Hwang in 2016
|Full name||Hwang Sun-hong|
|Date of birth||14 July 1968|
|Place of birth||Yesan, Chungnam, South Korea|
|Height||1.83 m (6 ft 0 in)|
|Seoul Yongmoon Middle School|
|Seoul Yongmoon High School|
|1991-1992||Bayer Leverkusen II||10[a]||(10)|
|2000||Suwon Samsung Bluewings||0||(0)|
|2000||-> Kashiwa Reysol (loan)||0||(0)|
|1996||South Korea U23 (WC)||4||(0)|
|2020||Daejeon Hana Citizen|
|* Senior club appearances and goals counted for the domestic league only|
After graduating from University, Hwang boycotted the draft system of the K League and left for Germany to study football. In the summer of 1991 he joined the reserve team of Bayer Leverkusen, and scored 10 goals with 10 appearances during the first half of the season in the Oberliga Nordrhein, the fourth division of Germany. He joined 2. Bundesliga side Wuppertaler SV next year, but he appeared only nine games for a season because the cruciate ligament of his knee was ruptured.
Returning to South Korea in June 1993, he was drafted by the newly formed club Wansan Puma, formerly the Chonbuk Buffalo, and was traded to Pohang Steelworks for eight players. In the 1995 K League, he spent his heyday by recording 11 goals and six assists with 24 appearances including a record, which he set by scoring in eight consecutive matches, but his team finished runners-up. He won two Asian Club Championships with Pohang, but he couldn't won a K League title.
He also spent much of his career in the Japanese J1 League and enjoyed his most prolific season with Cerezo Osaka. He scored 24 goals in 25 matches of the 1999 J1 League, becoming the first South Korean footballer who won the top scorer award of a foreign league. He was also nominated for the Asian Footballer of the Year in that year. In late 2003, having finally retired, Hwang has now turned his attention to coaching.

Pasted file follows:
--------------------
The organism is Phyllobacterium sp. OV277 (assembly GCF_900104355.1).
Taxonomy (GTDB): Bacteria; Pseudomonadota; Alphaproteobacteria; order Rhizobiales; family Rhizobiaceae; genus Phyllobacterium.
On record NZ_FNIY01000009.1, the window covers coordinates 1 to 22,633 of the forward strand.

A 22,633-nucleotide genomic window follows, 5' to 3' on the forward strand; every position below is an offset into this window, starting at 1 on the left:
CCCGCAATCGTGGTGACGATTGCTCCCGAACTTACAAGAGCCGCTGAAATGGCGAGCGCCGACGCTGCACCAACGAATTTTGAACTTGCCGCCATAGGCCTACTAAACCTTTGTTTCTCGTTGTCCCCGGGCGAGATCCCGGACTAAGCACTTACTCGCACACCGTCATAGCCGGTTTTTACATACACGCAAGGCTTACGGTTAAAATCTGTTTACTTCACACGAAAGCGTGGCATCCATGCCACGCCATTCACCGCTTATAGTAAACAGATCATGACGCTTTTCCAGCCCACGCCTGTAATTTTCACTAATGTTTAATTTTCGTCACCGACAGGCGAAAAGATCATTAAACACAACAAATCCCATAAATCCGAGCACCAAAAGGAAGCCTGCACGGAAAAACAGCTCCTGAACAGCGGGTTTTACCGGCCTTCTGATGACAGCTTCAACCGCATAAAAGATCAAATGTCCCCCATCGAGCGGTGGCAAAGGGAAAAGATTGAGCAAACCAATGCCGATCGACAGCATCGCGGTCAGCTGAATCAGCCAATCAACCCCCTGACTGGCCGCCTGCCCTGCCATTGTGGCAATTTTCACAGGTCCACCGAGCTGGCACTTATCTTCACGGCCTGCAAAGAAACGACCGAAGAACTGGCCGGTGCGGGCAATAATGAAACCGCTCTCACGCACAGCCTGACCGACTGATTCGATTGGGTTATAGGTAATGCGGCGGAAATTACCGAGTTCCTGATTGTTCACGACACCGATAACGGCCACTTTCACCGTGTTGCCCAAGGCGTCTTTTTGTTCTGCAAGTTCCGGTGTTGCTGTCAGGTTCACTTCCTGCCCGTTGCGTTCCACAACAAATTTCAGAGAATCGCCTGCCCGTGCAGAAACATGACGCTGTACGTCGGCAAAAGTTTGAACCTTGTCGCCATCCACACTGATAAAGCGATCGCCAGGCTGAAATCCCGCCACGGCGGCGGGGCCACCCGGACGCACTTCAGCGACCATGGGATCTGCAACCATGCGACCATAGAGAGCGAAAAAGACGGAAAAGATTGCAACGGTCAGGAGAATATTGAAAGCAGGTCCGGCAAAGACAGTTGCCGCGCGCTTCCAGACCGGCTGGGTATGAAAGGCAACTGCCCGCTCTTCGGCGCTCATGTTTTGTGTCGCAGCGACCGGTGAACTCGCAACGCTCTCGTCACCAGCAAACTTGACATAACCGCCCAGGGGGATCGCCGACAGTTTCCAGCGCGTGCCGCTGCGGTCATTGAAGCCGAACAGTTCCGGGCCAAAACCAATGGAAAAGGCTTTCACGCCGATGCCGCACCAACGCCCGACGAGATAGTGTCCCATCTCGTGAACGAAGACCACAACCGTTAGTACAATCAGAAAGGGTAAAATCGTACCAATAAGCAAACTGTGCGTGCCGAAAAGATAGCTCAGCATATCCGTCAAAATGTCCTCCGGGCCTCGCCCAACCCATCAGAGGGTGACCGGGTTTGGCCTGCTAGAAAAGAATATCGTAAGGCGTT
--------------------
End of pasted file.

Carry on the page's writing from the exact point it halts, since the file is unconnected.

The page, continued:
As an unknown player who played for a university, Hwang was suddenly selected for the South Korea squad for the 1988 AFC Asian Cup by the manager Lee Hoe-taik, who kept an eye on him since he became a high school player. He scored two goals, each of which were scored against Japan and Iran, in the tournament. Following outstanding performances, which scored seven goals in qualifying campaign, he was included in the South Korea squad for the 1990 FIFA World Cup, but his plays weren't in sync with colleagues' teamwork in the competition, and couldn't prevent three losses of team in the group stage.
He showed poor performance by scoring only one goal in qualifiers of the 1994 FIFA World Cup, but his form was regained in the friendly matches just before the World Cup. However, he was injured the left knee in the last friendly against Honduras before the tournament, worrying his manager Kim Ho. He had two chances to score in the first game against Spain, but he missed both, and apologized to his teammates after the game. However, his poor performance was continued by missing several opportunities to score against Bolivia. South Korea met the defending champions Germany in the last group match after two draws, and he pulled one back when Germany was taking a 3-0 lead, but the game finished 3-2. He was severely blamed for his inexact shots against Bolivia by South Korean fans, and suffered from social anxiety disorder after South Korea was eliminated in the group stage.